Soon Edita and I were reading about the one-room schoolhouse, about the woodstove on which her mother cooked, about the icebox that her father kept stocked with blocks of ice from the pond near his water-powered sawmill, and about the plumbing—water was piped from a spring downhill to the farmhouse, where it ran into the kitchen sink twenty-four hours a day, and the outhouse (“It was mighty snowy and cold to get there in the winter!!”).
For our daughter, the fascination lies in reading about the animals—the collie, Drummie, who rounded up the cows every evening and brought them back to the barn, and the horses, Roxy, Major, and Jewel.
Roxy and Major were huge workhorses. Roxy, a female, was quite cross and I didn’t dare go near her. She was likely to bite or kick. Major was a male, a handsome horse, deep black with white around the feet and down the middle of his face. He was happy natured and never would bite or kick. They did look beautiful when hitched up together.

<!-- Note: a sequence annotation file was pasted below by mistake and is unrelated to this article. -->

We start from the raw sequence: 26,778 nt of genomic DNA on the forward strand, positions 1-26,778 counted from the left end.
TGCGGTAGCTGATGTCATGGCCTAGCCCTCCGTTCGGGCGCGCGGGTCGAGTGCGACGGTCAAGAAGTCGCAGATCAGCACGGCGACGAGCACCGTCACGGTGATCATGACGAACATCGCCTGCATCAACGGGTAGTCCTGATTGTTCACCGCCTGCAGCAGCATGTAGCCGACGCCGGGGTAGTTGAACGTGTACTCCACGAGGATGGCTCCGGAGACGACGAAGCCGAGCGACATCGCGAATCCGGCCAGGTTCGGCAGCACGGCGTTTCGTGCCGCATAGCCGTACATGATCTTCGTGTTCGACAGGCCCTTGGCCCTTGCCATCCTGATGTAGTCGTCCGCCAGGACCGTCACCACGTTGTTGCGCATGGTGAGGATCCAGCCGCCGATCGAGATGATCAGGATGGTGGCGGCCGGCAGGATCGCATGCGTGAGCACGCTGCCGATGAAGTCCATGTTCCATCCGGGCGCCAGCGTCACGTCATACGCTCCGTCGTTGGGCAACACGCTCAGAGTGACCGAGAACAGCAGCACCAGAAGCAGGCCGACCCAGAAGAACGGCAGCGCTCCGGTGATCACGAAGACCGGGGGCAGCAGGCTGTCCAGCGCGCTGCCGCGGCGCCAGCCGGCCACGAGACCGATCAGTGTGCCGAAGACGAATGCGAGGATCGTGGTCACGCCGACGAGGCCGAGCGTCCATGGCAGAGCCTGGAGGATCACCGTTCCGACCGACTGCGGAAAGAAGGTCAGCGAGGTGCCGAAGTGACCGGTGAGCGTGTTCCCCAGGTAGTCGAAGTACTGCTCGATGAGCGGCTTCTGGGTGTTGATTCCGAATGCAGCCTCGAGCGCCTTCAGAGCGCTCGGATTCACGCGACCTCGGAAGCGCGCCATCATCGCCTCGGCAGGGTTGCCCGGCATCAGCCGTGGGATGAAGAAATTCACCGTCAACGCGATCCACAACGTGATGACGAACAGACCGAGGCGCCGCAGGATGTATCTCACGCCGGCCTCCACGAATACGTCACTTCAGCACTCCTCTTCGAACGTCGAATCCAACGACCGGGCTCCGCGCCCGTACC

Jewel was a pony. She was black and white, much the same coloring as Major. My sister and I would put a saddle on her. I loved riding off into the country on Jewel. In the summer she also pulled a wagon for us.
For me the fascination lies elsewhere. My mother’s e-mails present an America that no longer exists. The hardness of life comes through. Mom was the only member of her school to go on to high school. (“I had to leave home to room in Montrose, where the high school was located, because Montrose was ten miles away and too far to drive every day.”) Although her father owned six farms, none of his tenants could pay their rent.
One farmer gave us a turkey every year for Thanksgiving, and that was his rent. There was another who had a BIG family but wasn’t a very successful farmer. I don’t think he ever paid us any rent, and sometimes in the middle of the night my mother would go to his farm to help his wife, who was having another baby.